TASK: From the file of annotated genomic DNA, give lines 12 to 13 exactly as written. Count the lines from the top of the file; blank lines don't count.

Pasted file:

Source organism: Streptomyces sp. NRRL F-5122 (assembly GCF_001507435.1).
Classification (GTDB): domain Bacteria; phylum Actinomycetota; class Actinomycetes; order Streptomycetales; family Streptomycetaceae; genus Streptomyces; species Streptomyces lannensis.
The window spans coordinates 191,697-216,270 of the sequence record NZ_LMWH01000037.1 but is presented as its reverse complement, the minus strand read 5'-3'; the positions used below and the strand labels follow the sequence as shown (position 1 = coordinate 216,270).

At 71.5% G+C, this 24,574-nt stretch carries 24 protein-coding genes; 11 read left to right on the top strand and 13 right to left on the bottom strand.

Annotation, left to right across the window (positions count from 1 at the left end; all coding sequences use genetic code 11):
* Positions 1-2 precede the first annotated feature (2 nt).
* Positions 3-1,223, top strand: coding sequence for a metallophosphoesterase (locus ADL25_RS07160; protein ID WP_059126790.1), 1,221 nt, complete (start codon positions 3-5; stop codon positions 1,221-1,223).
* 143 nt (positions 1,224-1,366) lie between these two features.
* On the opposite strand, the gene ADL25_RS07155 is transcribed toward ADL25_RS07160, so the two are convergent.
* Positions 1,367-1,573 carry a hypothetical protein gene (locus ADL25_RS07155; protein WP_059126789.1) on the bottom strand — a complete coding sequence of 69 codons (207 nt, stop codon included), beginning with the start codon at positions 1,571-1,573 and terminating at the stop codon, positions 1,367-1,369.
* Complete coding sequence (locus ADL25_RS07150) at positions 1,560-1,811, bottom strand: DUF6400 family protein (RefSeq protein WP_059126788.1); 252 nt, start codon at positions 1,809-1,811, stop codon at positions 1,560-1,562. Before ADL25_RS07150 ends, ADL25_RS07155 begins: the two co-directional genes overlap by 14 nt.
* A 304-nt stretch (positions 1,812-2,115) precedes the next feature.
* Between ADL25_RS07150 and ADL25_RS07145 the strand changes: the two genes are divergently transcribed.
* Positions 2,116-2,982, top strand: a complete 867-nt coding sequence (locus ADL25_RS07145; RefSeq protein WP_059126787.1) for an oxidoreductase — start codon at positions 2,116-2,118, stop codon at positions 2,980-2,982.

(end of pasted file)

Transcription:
* A 304-nt stretch (positions 1,812-2,115) precedes the next feature.
* Between ADL25_RS07150 and ADL25_RS07145 the strand changes: the two genes are divergently transcribed.